Food waste has become a national topic of conversation over the past few years, thanks in no small part to restaurant chefs who are leading the way toward a more sustainable industry—with considerable help from their friends behind the bar. I talked to a trio of hospitality pros striving to shrink their footprint on three beverage-related fronts.
“Because we’re creating drinks to pair with food,” says Nick Talarico, director of operations at The Gray Canary in Memphis, “it makes sense to work off what the kitchen’s working with. If the kitchen’s using plums, we can use plums; if they’re not, we don’t.” The bonus is that “we’re able to use more than they can.” In addition to scraps, “we can take the ingredients that aren’t as pretty, the stuff whose shelf life is coming to an end, and do a lot of things—infuse spirits, make cordials and bitters.”
Case in point: the as-yet-unnamed corn cocktail they’re developing. While chef-owners Andy Ticer and Michael Hudman utilize the kernels, lead bartender David Hacking mixes mezcal, bourbon, Curaçao, Cocchi Americano, and lime juice with both jelly and bitters produced from the spent cobs. “We use them twice,” Talarico points out, “which is something the kitchen has taught us: ‘Let’s think about it before we throw it in the trash can.’”
Such eco-minded collaboration happens on the regular at The Breadfruit & Rum Bar, a zero-waste establishment in Phoenix, as well. From the kitchen, the bar obtains the cores of red bell peppers for what co-owner Dwayne Allen calls a “beautiful” syrup that “we’re using on a routine basis in our daily punch”; conversely, when the bar staff juices ginger for its house ginger beer, they give the solids to the chefs for further use. Citrus is of particular importance to waste watchers like Allen, because it’s vital to bar service in general. The Breadfruit crew makes an herbal liqueur from the rinds of the oranges, limes, and lemons that they juice for service; the discards then serve as the basis for agrumello (a mixed-citrus variant of limoncello).
Meanwhile, many bartenders are reducing their use of citrus altogether via tinctures and sprays they can apply to drinks in droplets and spritzes. In that spirit, says Ky Belk, beverage director of Denver restaurant group Edible Beats, “It’d be great if we made more conscious decisions about garnish. When every glass has an orange or lemon twist, it’s just not that visually interesting.”
“Ice is the bartender’s medium, like fire for the chef,” Belk notes. But it’s also a major culprit in water waste. So he designed the bar program for tapas bar El Five around low-ice cocktails. For instance, he explains, “Stirring a cocktail over ice simply chills and dilutes it; it has little impact on mouthfeel or consistency. So if you can find another way to chill and dilute, you can eliminate ice waste.” His alternative: prebatching typically stirred drinks and storing them in a cooler set to service temperature.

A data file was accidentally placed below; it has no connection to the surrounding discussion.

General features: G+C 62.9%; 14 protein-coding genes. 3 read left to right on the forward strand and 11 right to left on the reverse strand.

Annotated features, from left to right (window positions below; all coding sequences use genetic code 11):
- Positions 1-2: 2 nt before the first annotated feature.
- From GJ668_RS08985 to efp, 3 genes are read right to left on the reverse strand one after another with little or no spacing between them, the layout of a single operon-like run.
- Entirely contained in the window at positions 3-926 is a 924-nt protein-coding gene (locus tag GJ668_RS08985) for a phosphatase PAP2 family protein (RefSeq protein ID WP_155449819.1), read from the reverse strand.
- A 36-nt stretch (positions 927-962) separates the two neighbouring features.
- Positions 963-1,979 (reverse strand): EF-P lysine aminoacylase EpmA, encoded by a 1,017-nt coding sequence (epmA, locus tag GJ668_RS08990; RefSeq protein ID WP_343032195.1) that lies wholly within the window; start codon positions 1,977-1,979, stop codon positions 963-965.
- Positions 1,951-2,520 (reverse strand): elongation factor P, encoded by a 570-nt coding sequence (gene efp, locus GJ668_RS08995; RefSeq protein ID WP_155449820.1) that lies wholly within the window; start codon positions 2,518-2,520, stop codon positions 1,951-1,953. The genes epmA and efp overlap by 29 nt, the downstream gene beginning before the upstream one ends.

Then there are the “two-ice” cocktails, which are shaken with crushed ice to integrate their components and enhance their mouthfeel before they’re strained and served over fresh ice. For many of these—like margaritas and Zombies—Belk employs the spindle blender traditionally used to make milkshakes, the motor power of which allows him to forgo serving cubes.
Finally, he embraces cocktails that naturally use less ice “because the entire production happens in the glass.” These include Caribbean-style swizzles, stirred with a special pronged stick, and scaffas—potent blends of Scotch, Sherry, brandy, and bitters that contain no ice at all.
The Breadfruit tackles the issue in a different way. “We have two wells that generally have lots of ice left over at the end of the night,” says Allen. “We let it melt and use it to water our plants in the morning. It’s a small but valuable conservation of both water and energy.”
It’s worth noting that El Five serves several drinks in porrons, the Spanish wine pitcher designed for groups to pass around and drink from directly. This theoretically cuts back on both ice and dishwasher use—though Belk admits that most people, wary of spillage, ask for glasses anyway. Still, communal vessels are one avenue of exploration for sustainability-minded bartenders.
So are straws, a recent target of anti-pollution campaigns. The Breadfruit eschews their use as much as possible, offering compostable straws only when “it’s critically important to the cocktail experience” or for guests with special needs, says Allen. They “cost a good penny more” than plastic ones, but he feels they’re worth it. After all, “We’re concerned not only with how a drink looks and tastes but also with the impact it has on the planet.”
Ruth Tobias is a longtime food-and-beverage writer based in Denver, Colorado. To learn more about her and her work, please visit her website, RuthTobias.com, or follow her @denveater on Twitter and Instagram.